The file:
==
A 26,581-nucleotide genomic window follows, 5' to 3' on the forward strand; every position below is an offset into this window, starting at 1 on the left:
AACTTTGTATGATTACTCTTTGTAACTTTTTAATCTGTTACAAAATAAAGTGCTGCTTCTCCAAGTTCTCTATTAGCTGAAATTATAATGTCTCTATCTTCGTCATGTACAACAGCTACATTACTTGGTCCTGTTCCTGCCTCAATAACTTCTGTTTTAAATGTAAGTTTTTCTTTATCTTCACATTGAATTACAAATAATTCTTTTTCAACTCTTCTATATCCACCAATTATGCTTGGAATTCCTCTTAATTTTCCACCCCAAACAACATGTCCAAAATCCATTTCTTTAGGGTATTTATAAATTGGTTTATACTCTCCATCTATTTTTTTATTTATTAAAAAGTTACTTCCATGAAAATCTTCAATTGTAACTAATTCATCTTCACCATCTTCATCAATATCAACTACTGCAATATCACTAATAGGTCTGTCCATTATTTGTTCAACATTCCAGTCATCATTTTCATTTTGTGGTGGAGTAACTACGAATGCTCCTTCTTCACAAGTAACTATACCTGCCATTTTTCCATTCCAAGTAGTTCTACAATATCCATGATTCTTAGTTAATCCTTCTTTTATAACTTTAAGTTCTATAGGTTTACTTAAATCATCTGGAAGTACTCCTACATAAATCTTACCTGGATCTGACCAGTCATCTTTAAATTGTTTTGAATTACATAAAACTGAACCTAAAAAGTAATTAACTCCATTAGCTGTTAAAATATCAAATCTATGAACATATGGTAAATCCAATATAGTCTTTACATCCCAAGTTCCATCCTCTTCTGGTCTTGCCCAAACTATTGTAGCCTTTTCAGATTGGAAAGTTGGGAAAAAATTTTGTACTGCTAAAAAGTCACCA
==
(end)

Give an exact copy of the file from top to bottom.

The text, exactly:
A 26,581-nucleotide genomic window follows, 5' to 3' on the forward strand; every position below is an offset into this window, starting at 1 on the left:
AACTTTGTATGATTACTCTTTGTAACTTTTTAATCTGTTACAAAATAAAGTGCTGCTTCTCCAAGTTCTCTATTAGCTGAAATTATAATGTCTCTATCTTCGTCATGTACAACAGCTACATTACTTGGTCCTGTTCCTGCCTCAATAACTTCTGTTTTAAATGTAAGTTTTTCTTTATCTTCACATTGAATTACAAATAATTCTTTTTCAACTCTTCTATATCCACCAATTATGCTTGGAATTCCTCTTAATTTTCCACCCCAAACAACATGTCCAAAATCCATTTCTTTAGGGTATTTATAAATTGGTTTATACTCTCCATCTATTTTTTTATTTATTAAAAAGTTACTTCCATGAAAATCTTCAATTGTAACTAATTCATCTTCACCATCTTCATCAATATCAACTACTGCAATATCACTAATAGGTCTGTCCATTATTTGTTCAACATTCCAGTCATCATTTTCATTTTGTGGTGGAGTAACTACGAATGCTCCTTCTTCACAAGTAACTATACCTGCCATTTTTCCATTCCAAGTAGTTCTACAATATCCATGATTCTTAGTTAATCCTTCTTTTATAACTTTAAGTTCTATAGGTTTACTTAAATCATCTGGAAGTACTCCTACATAAATCTTACCTGGATCTGACCAGTCATCTTTAAATTGTTTTGAATTACATAAAACTGAACCTAAAAAGTAATTAACTCCATTAGCTGTTAAAATATCAAATCTATGAACATATGGTAAATCCAATATAGTCTTTACATCCCAAGTTCCATCCTCTTCTGGTCTTGCCCAAACTATTGTAGCCTTTTCAGATTGGAAAGTTGGGAAAAAATTTTGTACTGCTAAAAAGTCACCA